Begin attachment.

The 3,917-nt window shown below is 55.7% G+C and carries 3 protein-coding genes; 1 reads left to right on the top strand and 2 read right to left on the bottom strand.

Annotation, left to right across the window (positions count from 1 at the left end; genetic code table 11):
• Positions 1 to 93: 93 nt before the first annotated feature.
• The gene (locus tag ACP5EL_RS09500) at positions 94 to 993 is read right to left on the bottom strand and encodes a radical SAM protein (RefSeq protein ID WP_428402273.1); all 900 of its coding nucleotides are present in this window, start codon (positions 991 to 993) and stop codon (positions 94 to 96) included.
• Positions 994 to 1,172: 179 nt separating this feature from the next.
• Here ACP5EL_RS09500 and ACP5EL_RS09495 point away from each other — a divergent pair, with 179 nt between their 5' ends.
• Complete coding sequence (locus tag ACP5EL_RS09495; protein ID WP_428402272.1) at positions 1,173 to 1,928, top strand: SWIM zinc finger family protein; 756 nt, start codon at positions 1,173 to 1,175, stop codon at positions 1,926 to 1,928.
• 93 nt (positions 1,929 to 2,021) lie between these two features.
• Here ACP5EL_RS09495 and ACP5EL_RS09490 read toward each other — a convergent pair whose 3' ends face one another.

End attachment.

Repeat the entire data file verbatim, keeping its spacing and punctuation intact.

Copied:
The 3,917-nt window shown below is 55.7% G+C and carries 3 protein-coding genes; 1 reads left to right on the top strand and 2 read right to left on the bottom strand.

Annotation, left to right across the window (positions count from 1 at the left end; genetic code table 11):
• Positions 1 to 93: 93 nt before the first annotated feature.
• The gene (locus tag ACP5EL_RS09500) at positions 94 to 993 is read right to left on the bottom strand and encodes a radical SAM protein (RefSeq protein ID WP_428402273.1); all 900 of its coding nucleotides are present in this window, start codon (positions 991 to 993) and stop codon (positions 94 to 96) included.
• Positions 994 to 1,172: 179 nt separating this feature from the next.
• Here ACP5EL_RS09500 and ACP5EL_RS09495 point away from each other — a divergent pair, with 179 nt between their 5' ends.
• Complete coding sequence (locus tag ACP5EL_RS09495; protein ID WP_428402272.1) at positions 1,173 to 1,928, top strand: SWIM zinc finger family protein; 756 nt, start codon at positions 1,173 to 1,175, stop codon at positions 1,926 to 1,928.
• 93 nt (positions 1,929 to 2,021) lie between these two features.
• Here ACP5EL_RS09495 and ACP5EL_RS09490 read toward each other — a convergent pair whose 3' ends face one another.